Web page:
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Good Morning Nanty Glo!
        Monday, March 1 2004

Jon Kennedy, webmaster

The misrepresenting of the Christ

A few days ago I stumbled upon an editorial, "The Misunderstanding of the Christ," in the Harvard Crimson, the student newspaper for the most prestigious institution of higher learning in the United States. I was so put off by its sophomoric argument that I shook my head and closed the webpage, not interested in making more of it. But I haven't been able to put it out of my mind, which is why I feel constrained to dig it up and say a word about it here. In it, "Erol N. Gulay, a Crimson editorial editor and a social studies concentrator" at Harvard rails against Mel Gibson's movie about Christ's Passion, fundamentalists including Jerry Falwell, and other—in his mind—easy targets. He says among other things:

"Falwell fails to mention what Jesus might say about war; but, it’s pretty clear he’d be against it—which doesn’t make that bit particularly supportive of his cause," "The God that [Falwell] supposedly follows—the God of love, human fellowship, forgiveness and, to repeat lest we forget again, love—doesn’t fit in well with the Christian Right agenda. Reflexively pro-war and pro-business, the Christians under Falwell, Robertson and, now, Mel Gibson, probably can’t bear to read the New Testament with its constant denunciations of hatred, intolerance and violence" and "Jesus is shaking his head at all of us. His birthplace is beset with violence, while his so-called followers have the gall to justify war and condemn peace in his name."

Though I wouldn't want to be labelled a fundamentalist, I'm put off by the fact that apparently Erol N. Gulay finds it acceptable "scholarship" to abuse and misuse a book he's either, 1, never read, 2, forgot what it said before he got done reading it, or 3. read it only in the condensed Thomas Jefferson version in which our third President excised everything the New Testament says about Jesus that didn't fit Jefferson's own version of what and who Jesus should have been. There have been other attempts over the centuries by many other hopeful usurpers of the Gospel and the person of Jesus Christ. And of course my point is not to pick on Erol Gulay who I can't imagine ever learning of this discussion, but my point is to say something about this tendency to put words in Jesus' mouth and ideas in His mind which He never uttered or gave us to believe He wanted to teach us.

Yes, He frequently uses the word "peace," but every use of it I find in my online concordance is a personal reference: "my peace I give you," he says, over and over, but never does He comment about peace between nations or peoples. As for condemning war, the four Gospels (the only books in the Bible that quote Him directly) have only two instances of the word appearing. In one, Luke 13:41, He mentions the folly of going to war with an army of inadequate strength. The other use of the word, Luke 23:11, refers to Herod's soldiers as "men of war" when they are described taking Jesus back to Pilate when Pilate tried to refer the problem of Jesus to his higher authority. So much for Mr. Gulay's anti-war Jesus.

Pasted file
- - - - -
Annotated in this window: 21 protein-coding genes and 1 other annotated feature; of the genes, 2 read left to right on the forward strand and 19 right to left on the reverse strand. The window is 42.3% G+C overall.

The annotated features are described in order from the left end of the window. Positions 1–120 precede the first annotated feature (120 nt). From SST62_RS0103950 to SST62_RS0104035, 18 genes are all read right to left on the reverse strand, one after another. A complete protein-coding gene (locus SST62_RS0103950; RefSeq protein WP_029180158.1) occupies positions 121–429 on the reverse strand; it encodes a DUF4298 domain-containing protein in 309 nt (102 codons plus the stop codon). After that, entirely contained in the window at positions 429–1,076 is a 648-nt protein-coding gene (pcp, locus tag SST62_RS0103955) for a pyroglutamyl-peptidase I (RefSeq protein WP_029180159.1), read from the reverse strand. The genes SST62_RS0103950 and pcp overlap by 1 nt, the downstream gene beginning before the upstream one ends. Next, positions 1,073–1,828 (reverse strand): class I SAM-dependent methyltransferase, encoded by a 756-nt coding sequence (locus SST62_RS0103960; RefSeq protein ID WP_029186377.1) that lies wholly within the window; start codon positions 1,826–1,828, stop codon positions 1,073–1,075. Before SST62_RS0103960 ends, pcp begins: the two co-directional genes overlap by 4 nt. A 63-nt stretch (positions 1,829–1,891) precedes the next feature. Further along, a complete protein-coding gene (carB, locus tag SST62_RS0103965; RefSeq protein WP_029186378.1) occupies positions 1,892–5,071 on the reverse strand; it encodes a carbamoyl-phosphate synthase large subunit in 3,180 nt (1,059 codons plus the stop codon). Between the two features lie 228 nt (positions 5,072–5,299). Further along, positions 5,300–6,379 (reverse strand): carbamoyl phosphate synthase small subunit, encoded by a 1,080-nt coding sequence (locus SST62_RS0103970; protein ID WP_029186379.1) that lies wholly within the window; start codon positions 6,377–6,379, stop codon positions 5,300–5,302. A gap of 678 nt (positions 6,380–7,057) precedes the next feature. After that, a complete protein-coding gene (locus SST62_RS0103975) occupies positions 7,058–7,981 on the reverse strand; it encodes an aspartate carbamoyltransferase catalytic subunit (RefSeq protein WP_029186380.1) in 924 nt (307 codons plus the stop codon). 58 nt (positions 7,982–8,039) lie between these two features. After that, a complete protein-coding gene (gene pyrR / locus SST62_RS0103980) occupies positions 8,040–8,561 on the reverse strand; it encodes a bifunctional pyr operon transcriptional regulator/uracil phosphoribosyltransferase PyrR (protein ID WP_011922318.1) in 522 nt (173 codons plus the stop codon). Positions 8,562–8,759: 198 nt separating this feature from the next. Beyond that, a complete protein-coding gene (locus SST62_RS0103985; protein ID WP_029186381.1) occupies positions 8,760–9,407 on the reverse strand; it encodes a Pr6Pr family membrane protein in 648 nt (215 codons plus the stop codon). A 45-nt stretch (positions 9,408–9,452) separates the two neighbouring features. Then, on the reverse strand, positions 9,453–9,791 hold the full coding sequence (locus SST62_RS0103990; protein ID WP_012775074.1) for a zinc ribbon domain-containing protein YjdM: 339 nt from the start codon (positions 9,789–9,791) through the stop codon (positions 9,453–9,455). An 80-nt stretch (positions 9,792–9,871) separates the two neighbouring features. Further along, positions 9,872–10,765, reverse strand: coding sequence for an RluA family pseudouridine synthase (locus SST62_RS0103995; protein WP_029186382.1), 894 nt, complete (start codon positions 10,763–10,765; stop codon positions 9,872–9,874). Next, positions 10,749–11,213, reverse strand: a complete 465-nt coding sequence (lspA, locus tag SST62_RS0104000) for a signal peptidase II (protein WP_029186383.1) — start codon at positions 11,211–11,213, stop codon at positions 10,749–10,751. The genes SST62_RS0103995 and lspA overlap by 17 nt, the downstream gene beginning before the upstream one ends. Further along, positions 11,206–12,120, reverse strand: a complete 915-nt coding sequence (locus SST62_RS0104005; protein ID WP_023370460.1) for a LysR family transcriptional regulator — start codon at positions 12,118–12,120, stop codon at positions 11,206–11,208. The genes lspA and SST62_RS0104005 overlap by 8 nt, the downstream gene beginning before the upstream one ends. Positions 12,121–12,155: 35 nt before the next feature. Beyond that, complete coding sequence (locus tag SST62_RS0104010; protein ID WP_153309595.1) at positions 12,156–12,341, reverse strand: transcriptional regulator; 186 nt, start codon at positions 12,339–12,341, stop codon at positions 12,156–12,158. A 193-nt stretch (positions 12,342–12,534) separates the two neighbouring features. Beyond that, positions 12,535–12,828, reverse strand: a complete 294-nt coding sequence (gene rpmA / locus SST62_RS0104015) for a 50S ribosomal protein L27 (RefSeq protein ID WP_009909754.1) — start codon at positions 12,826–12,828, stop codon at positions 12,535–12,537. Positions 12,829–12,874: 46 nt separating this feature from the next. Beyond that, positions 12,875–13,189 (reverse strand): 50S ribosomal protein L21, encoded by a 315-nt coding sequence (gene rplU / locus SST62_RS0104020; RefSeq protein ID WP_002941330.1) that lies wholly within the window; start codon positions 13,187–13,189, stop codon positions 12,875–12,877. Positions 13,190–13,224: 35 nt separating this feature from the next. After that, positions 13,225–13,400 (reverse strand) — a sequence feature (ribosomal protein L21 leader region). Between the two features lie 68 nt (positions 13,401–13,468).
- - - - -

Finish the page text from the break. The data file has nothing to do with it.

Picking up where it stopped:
But on the other hand, in what used to be the best-known teaching of Jesus, he says (Matthew 10:34-35), "Do not think that I came to bring peace on earth. I did not come to bring peace but a sword. For I have come to set a man against his father, a daughter against her mother, and a daughter-in-law against her mother-in-law."

The same division within families is repeated a bit less starkly (to the extent that it omits the mention of a sword) in Luke 12:51-53: "Do you suppose that I came to give peace on earth? I tell you, not at all, but rather division. For from now on five in one house will be divided: three against two, and two against three. Father will be divided against son and son against father, mother against daughter and daughter against mother, mother-in-law against her daughter-in-law and daughter-in-law against her mother-in-law."

I don't believe this is Jesus declaring war or visiting a perpetual warfare among His followers. But neither is it a rosy scenario to assure us that in the Christian life all will be peace and harmony. As He says, also as quoted in both Matthew's and Luke's Gospels: "He who is not with me is against me." I believe the divider within families and in the wider communities after His leaving this earth refers to what people do with Him and the teaching of His followers. Certainly the lives of the early martyrs in the church are full of families in which husbands sentenced their wives to death for following Jesus, parents turned in their believing daughters and sons, and in-laws. And in the context both of His teaching and church history, we are to understand that though this is not His perfect will for those to whom He imparted His peace, sometimes preserving that peace would require them to die violent deaths. The martyrs generally went to their deaths in peace, both inwardly and outwardly, but their resistance of the Roman idolatry of their century was considered violence, a declaration of war, against the powers that were at the time, up to the Emperor himself.

Webmaster Jon Kennedy 

Steven Wrightisms

16. When everything is coming your way, you're in the wrong lane.

—Sent by Trudy Myers 

Lenten thought for today

Just as a treasure that is exposed tarnishes and loses its value, so a virtue which is known [by others] vanishes; just as wax melts when it is near fire, so the soul is destroyed by praise and loses all the results of its labor.

— Amma Syncletica 
Sent by Fr. Antonious Henein

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